Lately there has been a flurry of coverage in the mainstream media about Google’s efforts to improve the quality of its organic (non-paid) search results. In the past two weeks we’ve seen articles in the NY Times and Wall Street Journal just to name a couple. Never before has the practice of search engine optimization, or SEO, received such prominent publicity.
The reasons behind SEO’s sudden fame are not very flattering, though. The story begins with Google’s rise to prominence in the search engine wars by delivering higher quality results than its competitors. It was common knowledge that nobody could “buy” their way to the top of Google’s organic search results, and whenever people tried to game the system, Google’s smackdowns were relatively swift and harsh.
Over the past 6 months there has been an increasing chorus of online complaints that Google’s organic results are being blatantly manipulated, and that many of the websites listed on Page 1 results are of poor quality. Search is a zero-sum game, so when poor results rank well, relevant results get pushed to page 2 and beyond. From our own observations, the complaints have merit. Google risks losing its industry dominance if it doesn’t clean up organic search.
Google’s latest tweaks have focused on two areas. The first relates to purchased links. This was the main indiscretion that JC Penney (or, better said, their search marketing firm) engaged in. Throughout the 2010 Holiday shopping season, those thousands of purchased inbound links helped the retailer dominate a wide swath of highly competitive one-word and two-word keywords, which, in turn, brought in huge traffic and enormous profits. Only after the story broke in the NY Times did Google manually intervene. But manual methods don’t scale well, and it still remains to be seen how Google manages to adjust for purchased links algorithmically.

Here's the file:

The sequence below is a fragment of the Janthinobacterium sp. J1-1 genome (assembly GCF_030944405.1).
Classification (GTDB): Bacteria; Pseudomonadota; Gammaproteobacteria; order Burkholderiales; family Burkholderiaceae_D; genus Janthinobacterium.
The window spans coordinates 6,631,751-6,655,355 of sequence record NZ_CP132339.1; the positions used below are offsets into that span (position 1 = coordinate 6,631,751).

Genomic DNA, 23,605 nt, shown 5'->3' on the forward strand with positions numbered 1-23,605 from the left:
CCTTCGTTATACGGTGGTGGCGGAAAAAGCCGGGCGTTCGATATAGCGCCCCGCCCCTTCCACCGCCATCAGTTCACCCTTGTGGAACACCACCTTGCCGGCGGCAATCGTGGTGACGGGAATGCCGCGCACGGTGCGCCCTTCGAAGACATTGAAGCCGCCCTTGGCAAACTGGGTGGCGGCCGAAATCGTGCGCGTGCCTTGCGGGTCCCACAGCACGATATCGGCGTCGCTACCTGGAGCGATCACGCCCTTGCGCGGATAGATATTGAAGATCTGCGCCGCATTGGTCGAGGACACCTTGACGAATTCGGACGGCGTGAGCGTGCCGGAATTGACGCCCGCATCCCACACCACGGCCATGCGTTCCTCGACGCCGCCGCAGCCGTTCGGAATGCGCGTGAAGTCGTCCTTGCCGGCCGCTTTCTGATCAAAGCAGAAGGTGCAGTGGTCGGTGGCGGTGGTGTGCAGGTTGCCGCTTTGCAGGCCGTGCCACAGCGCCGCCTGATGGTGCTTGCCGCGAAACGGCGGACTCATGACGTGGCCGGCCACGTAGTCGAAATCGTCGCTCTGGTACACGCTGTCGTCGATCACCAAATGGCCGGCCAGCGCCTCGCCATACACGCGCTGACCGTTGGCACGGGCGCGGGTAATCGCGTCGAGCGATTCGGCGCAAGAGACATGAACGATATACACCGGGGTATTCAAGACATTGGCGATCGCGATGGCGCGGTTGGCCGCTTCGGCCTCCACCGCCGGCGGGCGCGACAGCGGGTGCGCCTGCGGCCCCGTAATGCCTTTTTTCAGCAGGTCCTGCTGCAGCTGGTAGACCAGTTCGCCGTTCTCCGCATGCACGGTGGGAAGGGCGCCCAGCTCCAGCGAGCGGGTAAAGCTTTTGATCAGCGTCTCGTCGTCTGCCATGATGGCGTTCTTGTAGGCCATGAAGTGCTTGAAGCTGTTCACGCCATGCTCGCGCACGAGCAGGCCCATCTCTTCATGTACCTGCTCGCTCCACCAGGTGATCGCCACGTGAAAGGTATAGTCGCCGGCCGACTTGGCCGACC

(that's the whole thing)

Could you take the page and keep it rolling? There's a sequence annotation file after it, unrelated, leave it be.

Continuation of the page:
The second area Google is trying to clean up is the explosion of poor-quality websites that monetize themselves through online ads. One of the major players that’s often mentioned in this regard is Demand Media, the rising content powerhouse that’s cranking out thousands of web pages per day on a variety of properties including its eHow self-help platform. Search engines have a tough time distinguishing between good and bad quality content. Indeed, we’ve found some of eHow’s content to be pretty useful ourselves. To this end, Google is starting to tap into user experience data from its Chrome browser to determine content quality. People tend to bounce off of poor-quality sites more quickly, and Google is able to mine this data from Chrome as well as the 70% of websites that run Google Analytics.
And you thought Google was just giving us free tools like Chrome and Analytics because, well, they’re so nice!